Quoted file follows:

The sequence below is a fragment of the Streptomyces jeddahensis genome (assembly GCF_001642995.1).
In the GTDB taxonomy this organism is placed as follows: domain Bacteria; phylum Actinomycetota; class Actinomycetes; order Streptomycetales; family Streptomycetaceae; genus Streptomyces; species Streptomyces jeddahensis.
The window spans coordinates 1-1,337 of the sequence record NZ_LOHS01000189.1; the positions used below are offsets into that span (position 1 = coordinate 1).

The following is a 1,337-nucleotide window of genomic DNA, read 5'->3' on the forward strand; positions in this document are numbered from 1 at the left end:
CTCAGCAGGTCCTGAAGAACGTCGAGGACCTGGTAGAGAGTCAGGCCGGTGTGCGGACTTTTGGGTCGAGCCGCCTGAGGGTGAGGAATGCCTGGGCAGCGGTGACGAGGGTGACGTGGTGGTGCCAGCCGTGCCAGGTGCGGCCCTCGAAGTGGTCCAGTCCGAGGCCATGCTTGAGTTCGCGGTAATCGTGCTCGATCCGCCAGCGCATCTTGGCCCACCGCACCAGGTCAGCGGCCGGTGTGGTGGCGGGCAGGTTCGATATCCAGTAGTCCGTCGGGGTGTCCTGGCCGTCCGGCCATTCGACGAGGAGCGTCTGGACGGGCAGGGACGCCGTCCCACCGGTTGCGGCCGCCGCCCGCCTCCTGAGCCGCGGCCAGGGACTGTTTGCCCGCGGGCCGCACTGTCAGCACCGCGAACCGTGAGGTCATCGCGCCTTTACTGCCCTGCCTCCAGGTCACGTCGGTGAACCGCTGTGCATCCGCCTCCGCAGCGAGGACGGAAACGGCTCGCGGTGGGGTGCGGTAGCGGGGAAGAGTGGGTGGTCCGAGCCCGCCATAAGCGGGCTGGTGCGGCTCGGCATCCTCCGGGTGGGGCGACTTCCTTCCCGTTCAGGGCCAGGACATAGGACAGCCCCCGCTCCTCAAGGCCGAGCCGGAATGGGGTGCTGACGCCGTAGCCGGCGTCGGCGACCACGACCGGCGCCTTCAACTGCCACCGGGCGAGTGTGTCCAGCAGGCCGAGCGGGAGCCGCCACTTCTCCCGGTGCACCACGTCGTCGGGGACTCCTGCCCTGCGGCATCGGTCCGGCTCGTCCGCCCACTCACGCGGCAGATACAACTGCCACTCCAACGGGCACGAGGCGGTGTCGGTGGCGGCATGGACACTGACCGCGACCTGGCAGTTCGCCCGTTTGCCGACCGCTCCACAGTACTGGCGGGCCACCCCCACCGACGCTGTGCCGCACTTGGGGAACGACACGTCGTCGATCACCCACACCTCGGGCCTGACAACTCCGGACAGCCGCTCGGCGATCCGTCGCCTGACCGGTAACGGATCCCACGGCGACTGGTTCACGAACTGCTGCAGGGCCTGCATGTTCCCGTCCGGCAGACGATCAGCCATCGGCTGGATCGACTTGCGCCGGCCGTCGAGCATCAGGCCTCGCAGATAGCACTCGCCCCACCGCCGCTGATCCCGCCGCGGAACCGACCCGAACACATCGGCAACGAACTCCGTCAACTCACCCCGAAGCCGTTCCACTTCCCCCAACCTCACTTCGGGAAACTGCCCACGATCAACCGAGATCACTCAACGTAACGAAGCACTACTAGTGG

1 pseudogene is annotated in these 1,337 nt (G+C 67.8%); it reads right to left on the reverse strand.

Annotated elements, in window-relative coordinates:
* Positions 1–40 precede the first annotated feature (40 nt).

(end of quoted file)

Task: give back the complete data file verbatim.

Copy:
The sequence below is a fragment of the Streptomyces jeddahensis genome (assembly GCF_001642995.1).
In the GTDB taxonomy this organism is placed as follows: domain Bacteria; phylum Actinomycetota; class Actinomycetes; order Streptomycetales; family Streptomycetaceae; genus Streptomyces; species Streptomyces jeddahensis.
The window spans coordinates 1-1,337 of the sequence record NZ_LOHS01000189.1; the positions used below are offsets into that span (position 1 = coordinate 1).

The following is a 1,337-nucleotide window of genomic DNA, read 5'->3' on the forward strand; positions in this document are numbered from 1 at the left end:
CTCAGCAGGTCCTGAAGAACGTCGAGGACCTGGTAGAGAGTCAGGCCGGTGTGCGGACTTTTGGGTCGAGCCGCCTGAGGGTGAGGAATGCCTGGGCAGCGGTGACGAGGGTGACGTGGTGGTGCCAGCCGTGCCAGGTGCGGCCCTCGAAGTGGTCCAGTCCGAGGCCATGCTTGAGTTCGCGGTAATCGTGCTCGATCCGCCAGCGCATCTTGGCCCACCGCACCAGGTCAGCGGCCGGTGTGGTGGCGGGCAGGTTCGATATCCAGTAGTCCGTCGGGGTGTCCTGGCCGTCCGGCCATTCGACGAGGAGCGTCTGGACGGGCAGGGACGCCGTCCCACCGGTTGCGGCCGCCGCCCGCCTCCTGAGCCGCGGCCAGGGACTGTTTGCCCGCGGGCCGCACTGTCAGCACCGCGAACCGTGAGGTCATCGCGCCTTTACTGCCCTGCCTCCAGGTCACGTCGGTGAACCGCTGTGCATCCGCCTCCGCAGCGAGGACGGAAACGGCTCGCGGTGGGGTGCGGTAGCGGGGAAGAGTGGGTGGTCCGAGCCCGCCATAAGCGGGCTGGTGCGGCTCGGCATCCTCCGGGTGGGGCGACTTCCTTCCCGTTCAGGGCCAGGACATAGGACAGCCCCCGCTCCTCAAGGCCGAGCCGGAATGGGGTGCTGACGCCGTAGCCGGCGTCGGCGACCACGACCGGCGCCTTCAACTGCCACCGGGCGAGTGTGTCCAGCAGGCCGAGCGGGAGCCGCCACTTCTCCCGGTGCACCACGTCGTCGGGGACTCCTGCCCTGCGGCATCGGTCCGGCTCGTCCGCCCACTCACGCGGCAGATACAACTGCCACTCCAACGGGCACGAGGCGGTGTCGGTGGCGGCATGGACACTGACCGCGACCTGGCAGTTCGCCCGTTTGCCGACCGCTCCACAGTACTGGCGGGCCACCCCCACCGACGCTGTGCCGCACTTGGGGAACGACACGTCGTCGATCACCCACACCTCGGGCCTGACAACTCCGGACAGCCGCTCGGCGATCCGTCGCCTGACCGGTAACGGATCCCACGGCGACTGGTTCACGAACTGCTGCAGGGCCTGCATGTTCCCGTCCGGCAGACGATCAGCCATCGGCTGGATCGACTTGCGCCGGCCGTCGAGCATCAGGCCTCGCAGATAGCACTCGCCCCACCGCCGCTGATCCCGCCGCGGAACCGACCCGAACACATCGGCAACGAACTCCGTCAACTCACCCCGAAGCCGTTCCACTTCCCCCAACCTCACTTCGGGAAACTGCCCACGATCAACCGAGATCACTCAACGTAACGAAGCACTACTAGTGG

1 pseudogene is annotated in these 1,337 nt (G+C 67.8%); it reads right to left on the reverse strand.

Annotated elements, in window-relative coordinates:
* Positions 1–40 precede the first annotated feature (40 nt).